It is impossible to separate health and place. This simple truth forms the basis of all understanding in modern environmental health. Local health departments working in the environmental health field should ensure they are well-versed in the tools that highlight the hazards, threats, and peculiarities particular to their communities; in particular, they should be familiar with Geographic Information Systems (GIS). GIS gives public health professionals the ability to analyze immense amounts of demographic, statistical, and geospatial data to develop visual representations that are easily digestible at all levels.
The use of GIS by local health departments benefits programs and initiatives in a number of ways, including:
Using geospatial technologies, local health departments can streamline resources to provide solutions where they are needed. This approach minimizes planning costs and frees funding to maintain or grow the high-quality services health departments provide to their communities. This is especially important in a time where the demand to do more with less is high.
Better story telling:
It’s said that a picture is worth a thousand words; in that case, data-driven GIS maps are likely worth around 10 million words. Perhaps one the strongest benefits of working with GIS is the visualization of complex, large data sets in a way that translates easily to all levels. Health departments serve as centers of information for the community, advocates for endemic issues, and representatives for their jurisdiction to larger health entities. This distinction means local health departments must be able to explain their work to subject matter experts and the public alike. GIS helps to bridge that gap. Maps, particularly at the local level, offer profound insight into issues that are often blurred when viewed through a state or national lens.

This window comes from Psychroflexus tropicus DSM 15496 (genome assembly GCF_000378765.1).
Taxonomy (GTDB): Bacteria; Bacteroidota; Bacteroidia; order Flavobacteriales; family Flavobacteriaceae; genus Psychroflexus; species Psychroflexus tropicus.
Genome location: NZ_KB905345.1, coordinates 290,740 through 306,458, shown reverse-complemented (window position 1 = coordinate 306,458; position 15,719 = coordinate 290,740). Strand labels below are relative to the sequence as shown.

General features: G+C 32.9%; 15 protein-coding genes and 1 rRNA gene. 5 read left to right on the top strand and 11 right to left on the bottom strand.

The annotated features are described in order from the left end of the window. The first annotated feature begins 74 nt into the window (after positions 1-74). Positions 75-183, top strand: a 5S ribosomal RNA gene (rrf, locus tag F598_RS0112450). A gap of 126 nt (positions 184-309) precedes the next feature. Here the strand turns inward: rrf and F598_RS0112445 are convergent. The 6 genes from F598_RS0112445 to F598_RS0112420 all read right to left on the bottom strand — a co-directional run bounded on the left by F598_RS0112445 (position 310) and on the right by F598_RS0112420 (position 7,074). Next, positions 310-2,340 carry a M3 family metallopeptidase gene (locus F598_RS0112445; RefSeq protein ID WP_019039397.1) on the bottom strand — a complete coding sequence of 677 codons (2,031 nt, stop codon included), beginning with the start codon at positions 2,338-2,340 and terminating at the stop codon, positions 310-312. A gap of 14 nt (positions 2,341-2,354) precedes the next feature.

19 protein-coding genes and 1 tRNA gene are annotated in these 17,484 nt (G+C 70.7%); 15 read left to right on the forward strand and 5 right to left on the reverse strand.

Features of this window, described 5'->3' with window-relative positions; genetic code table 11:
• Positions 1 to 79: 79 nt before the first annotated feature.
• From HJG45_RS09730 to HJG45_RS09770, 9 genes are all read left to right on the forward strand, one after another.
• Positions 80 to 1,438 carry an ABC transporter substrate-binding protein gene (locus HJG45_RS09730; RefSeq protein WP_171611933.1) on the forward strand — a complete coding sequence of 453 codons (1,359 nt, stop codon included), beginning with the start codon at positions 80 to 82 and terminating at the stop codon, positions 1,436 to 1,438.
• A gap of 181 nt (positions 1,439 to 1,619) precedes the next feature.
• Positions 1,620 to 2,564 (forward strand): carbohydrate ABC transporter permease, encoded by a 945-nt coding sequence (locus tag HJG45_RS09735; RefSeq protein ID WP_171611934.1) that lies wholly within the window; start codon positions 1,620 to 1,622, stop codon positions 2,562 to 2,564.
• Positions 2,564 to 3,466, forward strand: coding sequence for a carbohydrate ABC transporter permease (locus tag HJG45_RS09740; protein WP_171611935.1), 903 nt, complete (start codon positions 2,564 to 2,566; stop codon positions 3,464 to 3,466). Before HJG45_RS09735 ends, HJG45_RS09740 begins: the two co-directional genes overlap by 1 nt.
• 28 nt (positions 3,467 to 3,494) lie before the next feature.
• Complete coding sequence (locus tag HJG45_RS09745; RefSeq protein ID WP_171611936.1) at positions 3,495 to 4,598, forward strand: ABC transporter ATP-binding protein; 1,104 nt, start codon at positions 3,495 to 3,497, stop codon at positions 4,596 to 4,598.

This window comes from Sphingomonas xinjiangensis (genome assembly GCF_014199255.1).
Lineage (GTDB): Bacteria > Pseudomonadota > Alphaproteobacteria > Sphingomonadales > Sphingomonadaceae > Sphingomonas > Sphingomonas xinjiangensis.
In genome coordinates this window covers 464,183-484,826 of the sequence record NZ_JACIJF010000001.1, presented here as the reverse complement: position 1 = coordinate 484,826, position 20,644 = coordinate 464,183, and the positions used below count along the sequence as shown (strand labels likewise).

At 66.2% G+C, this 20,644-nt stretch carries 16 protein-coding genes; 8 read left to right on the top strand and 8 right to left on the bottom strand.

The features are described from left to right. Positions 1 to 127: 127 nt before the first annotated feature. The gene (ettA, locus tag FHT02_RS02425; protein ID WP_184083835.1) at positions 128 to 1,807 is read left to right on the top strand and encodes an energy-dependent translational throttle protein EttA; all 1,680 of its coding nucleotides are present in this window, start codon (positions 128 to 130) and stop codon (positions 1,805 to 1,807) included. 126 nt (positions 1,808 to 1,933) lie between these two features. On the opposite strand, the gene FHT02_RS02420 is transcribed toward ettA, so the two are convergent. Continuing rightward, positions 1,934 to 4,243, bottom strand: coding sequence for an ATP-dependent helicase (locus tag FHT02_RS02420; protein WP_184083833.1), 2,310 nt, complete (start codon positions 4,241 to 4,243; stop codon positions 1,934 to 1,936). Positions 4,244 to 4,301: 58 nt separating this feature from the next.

Better decision making:
By providing visualizations of complex datasets, GIS makes it easier for local health departments to make critical decisions. Trends that might not be identified without time-consuming analysis become quickly apparent when mapped, allowing for a more informed process. Through GIS, it is possible to track issues of time and space, and to synthesize data exponentially faster than by traditional means. In some ways it is possible to model projections from past data, effectively building a visible record for use in present day decision making.
An obvious application of GIS-based decision making is in disaster response. In any response effort the emergency operations center always has a map, in some form or another, on the wall. This is a tool used by command staff and response coordinators to direct equipment, services, and workers to areas in need. Using GIS, these officers can look beyond a static, 2-dimensional map to find and visualize local data that may not be immediately apparent during a response (such as vulnerable populations). Additionally, when the situation map lives within GIS software, users can manipulate the data to project different criteria necessary to certain periods along the response timeline. Furthermore, GIS modeling can aid in recovery and restoration efforts, allowing local health departments or responding organizations to effectively treat a battered community.
NACCHO has begun to expand its GIS capabilities internally to serve a growing need in its membership. Recognizing the value to its membership, NACCHO has pursued a partnership with Esri, the foremost brand in GIS software. As a result of this partnership, NACCHO has GIS experts on staff able to create data-rich, visual analyses in innumerable applications.
NACCHO is always looking for partnerships with local health departments to share GIS tools, methods, and data to improve local health outcomes. If your health department is interested in improving its GIS analysis capabilities or creating specific mapping products, NACCHO may be able to help in a collaborative service. If you or your organization is interested in exploring GIS solutions with NACCHO, please contact the GIS program.